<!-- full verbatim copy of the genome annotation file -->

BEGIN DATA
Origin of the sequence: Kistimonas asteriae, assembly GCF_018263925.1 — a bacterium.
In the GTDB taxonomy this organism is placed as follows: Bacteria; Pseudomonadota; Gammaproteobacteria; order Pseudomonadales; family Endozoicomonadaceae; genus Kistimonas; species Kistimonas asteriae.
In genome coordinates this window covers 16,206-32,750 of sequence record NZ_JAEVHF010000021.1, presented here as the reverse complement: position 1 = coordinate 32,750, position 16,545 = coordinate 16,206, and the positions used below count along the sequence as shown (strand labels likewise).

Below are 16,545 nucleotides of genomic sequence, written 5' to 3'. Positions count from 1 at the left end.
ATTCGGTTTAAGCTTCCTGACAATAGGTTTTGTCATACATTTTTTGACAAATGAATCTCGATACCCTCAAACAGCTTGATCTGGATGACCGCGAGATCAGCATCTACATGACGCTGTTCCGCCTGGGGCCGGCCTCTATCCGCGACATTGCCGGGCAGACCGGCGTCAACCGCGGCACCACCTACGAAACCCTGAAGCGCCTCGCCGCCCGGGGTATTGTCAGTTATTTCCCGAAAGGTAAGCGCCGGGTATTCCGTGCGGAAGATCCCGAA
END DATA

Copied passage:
Origin of the sequence: Kistimonas asteriae, assembly GCF_018263925.1 — a bacterium.
In the GTDB taxonomy this organism is placed as follows: Bacteria; Pseudomonadota; Gammaproteobacteria; order Pseudomonadales; family Endozoicomonadaceae; genus Kistimonas; species Kistimonas asteriae.
In genome coordinates this window covers 16,206-32,750 of sequence record NZ_JAEVHF010000021.1, presented here as the reverse complement: position 1 = coordinate 32,750, position 16,545 = coordinate 16,206, and the positions used below count along the sequence as shown (strand labels likewise).

Below are 16,545 nucleotides of genomic sequence, written 5' to 3'. Positions count from 1 at the left end.
ATTCGGTTTAAGCTTCCTGACAATAGGTTTTGTCATACATTTTTTGACAAATGAATCTCGATACCCTCAAACAGCTTGATCTGGATGACCGCGAGATCAGCATCTACATGACGCTGTTCCGCCTGGGGCCGGCCTCTATCCGCGACATTGCCGGGCAGACCGGCGTCAACCGCGGCACCACCTACGAAACCCTGAAGCGCCTCGCCGCCCGGGGTATTGTCAGTTATTTCCCGAAAGGTAAGCGCCGGGTATTCCGTGCGGAAGATCCCGAA